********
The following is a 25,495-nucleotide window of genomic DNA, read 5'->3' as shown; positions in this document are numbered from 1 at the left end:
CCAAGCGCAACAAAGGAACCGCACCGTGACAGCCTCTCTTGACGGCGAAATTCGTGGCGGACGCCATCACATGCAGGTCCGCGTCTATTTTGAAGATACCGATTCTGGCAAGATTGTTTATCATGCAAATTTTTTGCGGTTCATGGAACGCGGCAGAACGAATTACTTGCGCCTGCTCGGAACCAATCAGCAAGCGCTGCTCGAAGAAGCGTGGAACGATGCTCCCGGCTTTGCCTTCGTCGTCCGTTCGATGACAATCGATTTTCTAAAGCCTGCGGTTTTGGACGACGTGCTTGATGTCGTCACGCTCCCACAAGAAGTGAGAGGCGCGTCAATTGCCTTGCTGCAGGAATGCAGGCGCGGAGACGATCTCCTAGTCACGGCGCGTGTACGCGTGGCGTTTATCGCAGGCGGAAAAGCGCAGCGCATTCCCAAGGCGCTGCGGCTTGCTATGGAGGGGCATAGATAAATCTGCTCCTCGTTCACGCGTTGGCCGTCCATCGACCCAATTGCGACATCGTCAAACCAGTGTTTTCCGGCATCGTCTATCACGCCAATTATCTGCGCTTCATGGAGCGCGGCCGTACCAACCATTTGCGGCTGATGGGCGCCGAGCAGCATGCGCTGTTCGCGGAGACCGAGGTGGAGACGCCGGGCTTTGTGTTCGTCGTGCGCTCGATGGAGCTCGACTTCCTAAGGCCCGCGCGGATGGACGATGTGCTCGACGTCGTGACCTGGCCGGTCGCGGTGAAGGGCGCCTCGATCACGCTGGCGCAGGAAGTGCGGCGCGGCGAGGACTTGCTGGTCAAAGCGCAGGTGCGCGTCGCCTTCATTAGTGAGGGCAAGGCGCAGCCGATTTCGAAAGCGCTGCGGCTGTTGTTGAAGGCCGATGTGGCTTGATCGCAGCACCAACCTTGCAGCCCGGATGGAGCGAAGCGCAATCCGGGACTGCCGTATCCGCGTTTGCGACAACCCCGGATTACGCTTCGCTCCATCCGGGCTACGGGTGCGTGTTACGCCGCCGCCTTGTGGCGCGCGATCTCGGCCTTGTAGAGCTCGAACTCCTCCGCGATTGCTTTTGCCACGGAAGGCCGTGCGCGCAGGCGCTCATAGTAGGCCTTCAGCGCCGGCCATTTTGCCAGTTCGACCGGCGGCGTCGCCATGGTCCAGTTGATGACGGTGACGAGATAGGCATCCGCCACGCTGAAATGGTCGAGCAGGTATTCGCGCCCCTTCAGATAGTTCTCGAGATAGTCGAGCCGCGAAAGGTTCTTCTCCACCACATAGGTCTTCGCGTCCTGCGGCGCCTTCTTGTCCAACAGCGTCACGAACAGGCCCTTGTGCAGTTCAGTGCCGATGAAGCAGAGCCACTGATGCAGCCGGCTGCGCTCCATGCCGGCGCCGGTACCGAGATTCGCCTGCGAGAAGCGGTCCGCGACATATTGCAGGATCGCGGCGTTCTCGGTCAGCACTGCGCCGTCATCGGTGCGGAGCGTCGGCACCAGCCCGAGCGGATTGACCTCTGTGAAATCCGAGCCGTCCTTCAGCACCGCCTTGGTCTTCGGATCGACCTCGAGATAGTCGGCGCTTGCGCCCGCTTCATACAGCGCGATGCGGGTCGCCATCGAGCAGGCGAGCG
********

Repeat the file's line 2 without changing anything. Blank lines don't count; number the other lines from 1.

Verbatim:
CCAAGCGCAACAAAGGAACCGCACCGTGACAGCCTCTCTTGACGGCGAAATTCGTGGCGGACGCCATCACATGCAGGTCCGCGTCTATTTTGAAGATACCGATTCTGGCAAGATTGTTTATCATGCAAATTTTTTGCGGTTCATGGAACGCGGCAGAACGAATTACTTGCGCCTGCTCGGAACCAATCAGCAAGCGCTGCTCGAAGAAGCGTGGAACGATGCTCCCGGCTTTGCCTTCGTCGTCCGTTCGATGACAATCGATTTTCTAAAGCCTGCGGTTTTGGACGACGTGCTTGATGTCGTCACGCTCCCACAAGAAGTGAGAGGCGCGTCAATTGCCTTGCTGCAGGAATGCAGGCGCGGAGACGATCTCCTAGTCACGGCGCGTGTACGCGTGGCGTTTATCGCAGGCGGAAAAGCGCAGCGCATTCCCAAGGCGCTGCGGCTTGCTATGGAGGGGCATAGATAAATCTGCTCCTCGTTCACGCGTTGGCCGTCCATCGACCCAATTGCGACATCGTCAAACCAGTGTTTTCCGGCATCGTCTATCACGCCAATTATCTGCGCTTCATGGAGCGCGGCCGTACCAACCATTTGCGGCTGATGGGCGCCGAGCAGCATGCGCTGTTCGCGGAGACCGAGGTGGAGACGCCGGGCTTTGTGTTCGTCGTGCGCTCGATGGAGCTCGACTTCCTAAGGCCCGCGCGGATGGACGATGTGCTCGACGTCGTGACCTGGCCGGTCGCGGTGAAGGGCGCCTCGATCACGCTGGCGCAGGAAGTGCGGCGCGGCGAGGACTTGCTGGTCAAAGCGCAGGTGCGCGTCGCCTTCATTAGTGAGGGCAAGGCGCAGCCGATTTCGAAAGCGCTGCGGCTGTTGTTGAAGGCCGATGTGGCTTGATCGCAGCACCAACCTTGCAGCCCGGATGGAGCGAAGCGCAATCCGGGACTGCCGTATCCGCGTTTGCGACAACCCCGGATTACGCTTCGCTCCATCCGGGCTACGGGTGCGTGTTACGCCGCCGCCTTGTGGCGCGCGATCTCGGCCTTGTAGAGCTCGAACTCCTCCGCGATTGCTTTTGCCACGGAAGGCCGTGCGCGCAGGCGCTCATAGTAGGCCTTCAGCGCCGGCCATTTTGCCAGTTCGACCGGCGGCGTCGCCATGGTCCAGTTGATGACGGTGACGAGATAGGCATCCGCCACGCTGAAATGGTCGAGCAGGTATTCGCGCCCCTTCAGATAGTTCTCGAGATAGTCGAGCCGCGAAAGGTTCTTCTCCACCACATAGGTCTTCGCGTCCTGCGGCGCCTTCTTGTCCAACAGCGTCACGAACAGGCCCTTGTGCAGTTCAGTGCCGATGAAGCAGAGCCACTGATGCAGCCGGCTGCGCTCCATGCCGGCGCCGGTACCGAGATTCGCCTGCGAGAAGCGGTCCGCGACATATTGCAGGATCGCGGCGTTCTCGGTCAGCACTGCGCCGTCATCGGTGCGGAGCGTCGGCACCAGCCCGAGCGGATTGACCTCTGTGAAATCCGAGCCGTCCTTCAGCACCGCCTTGGTCTTCGGATCGACCTCGAGATAGTCGGCGCTTGCGCCCGCTTCATACAGCGCGATGCGGGTCGCCATCGAGCAGGCGAGCG